All posts tagged: graduate students

#phdlife: On Adopting a Dog & How Instagram Makes Academic Life Easier

We adopted an adorable pit bull rescue on Valentine’s Day and it was only a matter of time before she somehow made her way onto the blog. And believe it or not, bringing her into our family has helped my academic life in myriad ways, from minimizing study-induced back pain and loneliness to off-time full of unlimited cuddles and kisses. Adopting a pup also means I’ve discovered the world of pet-friendly Instagram (if you’re the sort that follows doggies, she’s @raven_puppie), which is one of the most supportive communities I have ever been part of and one that makes the copious use of emojis that I’ve been desiring from everyone in my normal life. (Seriously. Why aren’t you guys texting me multi-colored hearts and snoozy faces all the time?) These doggie mamas and papas are ever present to tell my girl that she’s cute and special and that she’s part of a caring community of dogs and owners committed to animal kindness for all breeds and types, especially hers, one so often maligned. And so, as I’ve engaged for the first time with an …

Conference Save the Date: Graduate Association for Food Studies, October ’15

Mark those calendars people! The Future of Food Studies, the first conference of the Graduate Association for Food Studies, will be held 23-25 October 2015, at Harvard University in Cambridge, Massachusetts. The conference will include a keynote talk by Fabio Parasecoli, food studies scholar and coordinator of the Food Studies program at the New School, as well as graduate student panels that you won’t want to miss. The conference theme directly engages the complexity of food studies’ status as a “burgeoning” field, as so many characterize it. With roots in the late 1980s, food studies has consistently gathered steam—as well as a critical mass of articles, dedicated monographs, professional organizations, journals, and university programs—with more opportunities surfacing each year. The conference will engage these changes, actively pondering what the future of the discipline holds, conceptually, methodologically, and publicly. Graduate students are encouraged to submit paper and panel proposals by the CFP deadline of 31 May 2015. And I welcome everyone interested in the future of food studies to mark your calendars and plan to join us at Harvard in October. Please share widely—including this snazzy save …

Announcing the Graduate Journal of Food Studies 2.1

In case you haven’t heard, the second issue of the Graduate Journal of Food Studies came out last week online and will soon make its way to the mailboxes of subscribing members! I was thrilled to have my research on trophy kitchens included in the first issue and the second issue is just as thoughtful and beautifully designed, featuring four original research articles, multiple reviews on some of the most recent food studies publications, and stellar photography. So with this news, what should you do next? Read the Graduate Journal of Food Studies winter 2015 issue (2.1). Join the Graduate Association for Food Studies, an organization that connects graduate students with an interest in food studies, promotes their work, and provides myriad resources for publishing, networking, presenting at conferences, and more. It’ll be the best $20 you ever spend. Submit a proposal for the first edition of the biennial Graduate Food Studies Conference to be held in Boston, 23-25 October 2015. The submission deadline is 31 May 2015. Submit an article, book review, or photography/art for consideration for the Journal’s third edition. The …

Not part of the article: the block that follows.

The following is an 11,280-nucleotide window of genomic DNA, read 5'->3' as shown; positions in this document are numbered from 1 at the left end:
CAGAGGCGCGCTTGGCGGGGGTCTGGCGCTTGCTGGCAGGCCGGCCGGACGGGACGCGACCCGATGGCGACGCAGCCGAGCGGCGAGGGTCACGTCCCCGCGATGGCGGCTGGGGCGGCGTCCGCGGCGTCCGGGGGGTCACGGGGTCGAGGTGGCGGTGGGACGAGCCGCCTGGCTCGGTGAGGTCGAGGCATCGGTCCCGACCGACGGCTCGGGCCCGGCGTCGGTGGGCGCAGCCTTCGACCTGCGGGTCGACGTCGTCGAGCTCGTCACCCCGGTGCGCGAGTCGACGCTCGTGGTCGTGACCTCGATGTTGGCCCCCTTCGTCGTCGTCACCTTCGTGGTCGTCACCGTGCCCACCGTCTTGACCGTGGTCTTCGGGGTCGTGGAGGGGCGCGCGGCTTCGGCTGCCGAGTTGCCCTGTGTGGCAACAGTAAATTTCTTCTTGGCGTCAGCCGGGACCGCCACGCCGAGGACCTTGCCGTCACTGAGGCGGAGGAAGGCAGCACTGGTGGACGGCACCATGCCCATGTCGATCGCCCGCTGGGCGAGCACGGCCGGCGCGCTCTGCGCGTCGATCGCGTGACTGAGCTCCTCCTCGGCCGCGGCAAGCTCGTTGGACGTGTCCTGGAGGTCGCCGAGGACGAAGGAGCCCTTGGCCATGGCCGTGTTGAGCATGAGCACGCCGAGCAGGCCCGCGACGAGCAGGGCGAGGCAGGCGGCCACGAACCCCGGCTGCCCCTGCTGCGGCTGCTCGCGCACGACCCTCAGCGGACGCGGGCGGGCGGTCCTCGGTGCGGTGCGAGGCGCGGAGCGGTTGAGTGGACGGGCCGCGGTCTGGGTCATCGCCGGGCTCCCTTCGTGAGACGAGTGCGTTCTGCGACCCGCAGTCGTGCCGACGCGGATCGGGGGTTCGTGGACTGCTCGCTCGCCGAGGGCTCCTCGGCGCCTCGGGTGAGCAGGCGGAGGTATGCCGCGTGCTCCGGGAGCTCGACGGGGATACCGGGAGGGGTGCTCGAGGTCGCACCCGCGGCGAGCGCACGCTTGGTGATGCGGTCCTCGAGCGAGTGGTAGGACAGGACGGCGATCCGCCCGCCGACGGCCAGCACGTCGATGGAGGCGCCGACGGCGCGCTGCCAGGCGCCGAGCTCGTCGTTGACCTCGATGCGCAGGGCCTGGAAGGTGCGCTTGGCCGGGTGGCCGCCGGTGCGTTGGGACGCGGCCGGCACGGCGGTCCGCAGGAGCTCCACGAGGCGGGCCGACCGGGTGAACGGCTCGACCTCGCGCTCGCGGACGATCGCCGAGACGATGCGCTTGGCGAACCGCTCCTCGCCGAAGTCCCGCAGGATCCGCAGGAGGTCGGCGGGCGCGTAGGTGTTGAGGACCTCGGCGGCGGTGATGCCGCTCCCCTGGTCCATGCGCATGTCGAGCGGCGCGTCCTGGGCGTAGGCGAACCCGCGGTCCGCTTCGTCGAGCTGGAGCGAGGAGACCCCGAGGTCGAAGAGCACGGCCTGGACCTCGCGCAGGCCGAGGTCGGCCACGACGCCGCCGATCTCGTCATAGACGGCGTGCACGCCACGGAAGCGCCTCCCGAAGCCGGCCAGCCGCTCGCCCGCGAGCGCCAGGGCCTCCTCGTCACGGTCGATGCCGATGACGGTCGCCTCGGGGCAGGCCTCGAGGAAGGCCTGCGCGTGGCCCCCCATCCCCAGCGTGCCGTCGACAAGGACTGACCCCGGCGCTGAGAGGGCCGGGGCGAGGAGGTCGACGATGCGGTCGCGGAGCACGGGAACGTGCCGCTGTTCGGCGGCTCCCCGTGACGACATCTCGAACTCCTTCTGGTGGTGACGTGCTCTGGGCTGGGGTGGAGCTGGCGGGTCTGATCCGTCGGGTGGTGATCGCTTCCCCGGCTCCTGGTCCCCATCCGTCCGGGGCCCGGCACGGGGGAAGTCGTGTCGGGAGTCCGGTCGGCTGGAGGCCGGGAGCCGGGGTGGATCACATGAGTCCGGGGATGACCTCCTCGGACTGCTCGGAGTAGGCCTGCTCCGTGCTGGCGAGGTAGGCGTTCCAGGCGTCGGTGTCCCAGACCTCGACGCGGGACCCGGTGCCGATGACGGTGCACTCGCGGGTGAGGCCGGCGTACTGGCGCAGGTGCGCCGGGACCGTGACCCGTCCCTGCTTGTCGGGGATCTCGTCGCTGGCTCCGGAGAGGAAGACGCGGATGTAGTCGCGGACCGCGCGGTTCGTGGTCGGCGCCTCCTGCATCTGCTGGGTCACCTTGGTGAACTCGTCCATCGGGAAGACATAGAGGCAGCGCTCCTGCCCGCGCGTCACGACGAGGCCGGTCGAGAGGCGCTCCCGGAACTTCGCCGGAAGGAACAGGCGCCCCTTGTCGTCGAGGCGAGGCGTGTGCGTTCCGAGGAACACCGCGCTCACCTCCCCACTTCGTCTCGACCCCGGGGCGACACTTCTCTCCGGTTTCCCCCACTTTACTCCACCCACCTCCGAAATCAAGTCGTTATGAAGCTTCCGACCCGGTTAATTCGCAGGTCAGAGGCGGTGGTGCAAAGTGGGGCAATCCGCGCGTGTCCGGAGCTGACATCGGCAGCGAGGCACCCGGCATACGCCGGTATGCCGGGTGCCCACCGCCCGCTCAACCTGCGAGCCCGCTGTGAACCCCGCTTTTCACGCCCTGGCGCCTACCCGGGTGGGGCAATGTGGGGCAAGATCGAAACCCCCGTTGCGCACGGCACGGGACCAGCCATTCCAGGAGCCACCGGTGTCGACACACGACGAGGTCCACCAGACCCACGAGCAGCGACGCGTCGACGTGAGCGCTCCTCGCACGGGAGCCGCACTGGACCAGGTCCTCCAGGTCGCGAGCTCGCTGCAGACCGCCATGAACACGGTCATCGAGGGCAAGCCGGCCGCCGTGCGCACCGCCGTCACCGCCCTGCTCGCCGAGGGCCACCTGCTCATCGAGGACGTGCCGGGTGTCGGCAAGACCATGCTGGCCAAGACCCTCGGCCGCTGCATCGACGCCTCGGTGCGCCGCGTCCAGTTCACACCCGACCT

Cheers & Tears: 5 More Reasons for Academics to Blog

This summer marks my second year of blogging, so I thought I’d celebrate by adding to the five lessons I learned in my first year. 1. Blogging connects you to lay readers and fellow scholars.  While having my post, “Tofu & Tapenade? The Unspoken Rules of Football,” Freshly Pressed in January brought 600 new followers my way, blogging has also connected me more closely with just a handful of folks in a meaningful way. Jan Whitaker (who blogs at Restraunt-ing Through History) and I routinely read and comment on one another’s work, which made finally meeting her in person at this summer’s ASFS conference all the more enjoyable. Blogging is also one of the ways I connected with Rachel Lauden, famed food historian, who also blogs and tweets up a storm. If you put your work out there, not only does someone other than your mom and prof read it, people who you cite, admire, and would like to work with can read it too—and that’s when the magic happens. 2. Blogging provides a publication platform that’s always accepting submissions.  I (mostly) love writing papers from scratch to fulfill specific CFPs …

17 Conference Tips for Graduate Students

I’m freshly returned from “Collaboration and Innovation Across the Food System,” the joint annual meeting and conference of the Association for the Study of Food and Society and the Agriculture, Food and Human Values Society, held last week on the gorgeous campus of the University of Vermont. Since it was my third year attending this conference, I noticed how my conference experience has evolved and thought I’d share some tips for ensuring the most satisfying, productive, and engaging conference experience as a graduate student. Before the Conference 1. Study the program. Depending on the conference, there can be dozens upon dozens of panels to choose from. If you scramble to choose what session to attend the day of (or just follow your friends from session to session), you won’t have the best experience. Choose panels based upon presenters you’d like to meet, topics that align with you own research interests, or topics that fill in gaps in your own knowledge. If you have time, google folks beforehand so you can make the most informed panel selections possible. 2. Prep …